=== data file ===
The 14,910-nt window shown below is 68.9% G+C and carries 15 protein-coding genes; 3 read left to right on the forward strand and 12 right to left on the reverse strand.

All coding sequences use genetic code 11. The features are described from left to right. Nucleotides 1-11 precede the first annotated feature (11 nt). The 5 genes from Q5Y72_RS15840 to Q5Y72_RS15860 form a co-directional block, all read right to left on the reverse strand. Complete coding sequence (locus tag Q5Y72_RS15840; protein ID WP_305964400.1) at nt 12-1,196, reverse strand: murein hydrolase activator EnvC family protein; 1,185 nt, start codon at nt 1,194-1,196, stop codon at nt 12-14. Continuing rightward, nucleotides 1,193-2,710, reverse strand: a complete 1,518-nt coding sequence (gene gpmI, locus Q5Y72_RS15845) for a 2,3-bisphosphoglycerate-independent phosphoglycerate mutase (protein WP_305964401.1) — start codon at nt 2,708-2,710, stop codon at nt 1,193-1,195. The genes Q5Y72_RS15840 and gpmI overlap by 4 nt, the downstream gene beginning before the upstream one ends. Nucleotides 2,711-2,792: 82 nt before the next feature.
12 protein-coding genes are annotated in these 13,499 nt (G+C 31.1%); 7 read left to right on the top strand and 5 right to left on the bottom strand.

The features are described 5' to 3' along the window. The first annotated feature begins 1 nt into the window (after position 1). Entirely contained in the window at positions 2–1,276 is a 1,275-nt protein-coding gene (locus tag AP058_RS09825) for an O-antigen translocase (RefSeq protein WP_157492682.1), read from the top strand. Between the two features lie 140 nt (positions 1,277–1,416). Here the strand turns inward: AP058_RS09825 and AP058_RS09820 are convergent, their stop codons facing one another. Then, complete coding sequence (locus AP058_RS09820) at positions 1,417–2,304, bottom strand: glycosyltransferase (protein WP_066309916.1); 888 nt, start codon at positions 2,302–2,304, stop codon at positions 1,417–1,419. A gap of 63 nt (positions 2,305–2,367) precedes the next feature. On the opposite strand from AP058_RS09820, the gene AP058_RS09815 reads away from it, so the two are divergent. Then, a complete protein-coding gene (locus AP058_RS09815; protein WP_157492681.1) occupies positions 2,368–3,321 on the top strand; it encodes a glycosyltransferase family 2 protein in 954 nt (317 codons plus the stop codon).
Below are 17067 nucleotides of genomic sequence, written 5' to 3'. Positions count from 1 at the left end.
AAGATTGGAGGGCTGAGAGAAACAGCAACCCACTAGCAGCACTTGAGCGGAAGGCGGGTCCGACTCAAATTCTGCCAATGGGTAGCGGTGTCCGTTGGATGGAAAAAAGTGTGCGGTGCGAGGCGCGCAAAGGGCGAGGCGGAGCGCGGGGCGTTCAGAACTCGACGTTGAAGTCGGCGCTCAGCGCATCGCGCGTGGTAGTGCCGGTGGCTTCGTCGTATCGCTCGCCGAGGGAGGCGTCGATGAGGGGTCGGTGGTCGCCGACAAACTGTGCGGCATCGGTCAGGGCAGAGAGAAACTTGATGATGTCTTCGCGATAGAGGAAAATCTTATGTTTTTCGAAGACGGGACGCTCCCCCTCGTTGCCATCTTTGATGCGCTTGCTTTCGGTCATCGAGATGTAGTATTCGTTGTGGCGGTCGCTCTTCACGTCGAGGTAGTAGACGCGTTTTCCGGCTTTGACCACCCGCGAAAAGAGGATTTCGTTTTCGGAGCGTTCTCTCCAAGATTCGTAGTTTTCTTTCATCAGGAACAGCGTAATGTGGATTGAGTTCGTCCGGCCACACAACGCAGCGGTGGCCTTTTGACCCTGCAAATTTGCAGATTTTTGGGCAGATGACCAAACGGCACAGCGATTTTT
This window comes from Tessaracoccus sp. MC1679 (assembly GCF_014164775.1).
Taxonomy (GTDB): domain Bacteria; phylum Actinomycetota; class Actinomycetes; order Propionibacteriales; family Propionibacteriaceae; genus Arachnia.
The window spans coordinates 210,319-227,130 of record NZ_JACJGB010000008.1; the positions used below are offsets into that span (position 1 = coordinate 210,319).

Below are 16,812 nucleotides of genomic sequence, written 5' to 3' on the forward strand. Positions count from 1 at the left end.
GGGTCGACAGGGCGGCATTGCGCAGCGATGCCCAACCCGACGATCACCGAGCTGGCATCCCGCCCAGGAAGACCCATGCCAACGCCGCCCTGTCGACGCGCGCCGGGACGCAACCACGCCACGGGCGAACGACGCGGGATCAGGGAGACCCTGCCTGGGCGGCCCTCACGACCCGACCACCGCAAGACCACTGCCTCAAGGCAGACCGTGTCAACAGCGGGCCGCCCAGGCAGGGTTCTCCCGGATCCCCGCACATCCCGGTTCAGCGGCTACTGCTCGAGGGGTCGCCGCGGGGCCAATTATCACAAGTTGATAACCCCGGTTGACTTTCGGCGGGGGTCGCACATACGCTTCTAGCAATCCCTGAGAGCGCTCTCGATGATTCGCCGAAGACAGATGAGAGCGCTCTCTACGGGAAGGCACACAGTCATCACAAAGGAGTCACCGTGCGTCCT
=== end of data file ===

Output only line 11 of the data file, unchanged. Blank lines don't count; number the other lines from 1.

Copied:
GGGTCGACAGGGCGGCATTGCGCAGCGATGCCCAACCCGACGATCACCGAGCTGGCATCCCGCCCAGGAAGACCCATGCCAACGCCGCCCTGTCGACGCGCGCCGGGACGCAACCACGCCACGGGCGAACGACGCGGGATCAGGGAGACCCTGCCTGGGCGGCCCTCACGACCCGACCACCGCAAGACCACTGCCTCAAGGCAGACCGTGTCAACAGCGGGCCGCCCAGGCAGGGTTCTCCCGGATCCCCGCACATCCCGGTTCAGCGGCTACTGCTCGAGGGGTCGCCGCGGGGCCAATTATCACAAGTTGATAACCCCGGTTGACTTTCGGCGGGGGTCGCACATACGCTTCTAGCAATCCCTGAGAGCGCTCTCGATGATTCGCCGAAGACAGATGAGAGCGCTCTCTACGGGAAGGCACACAGTCATCACAAAGGAGTCACCGTGCGTCCT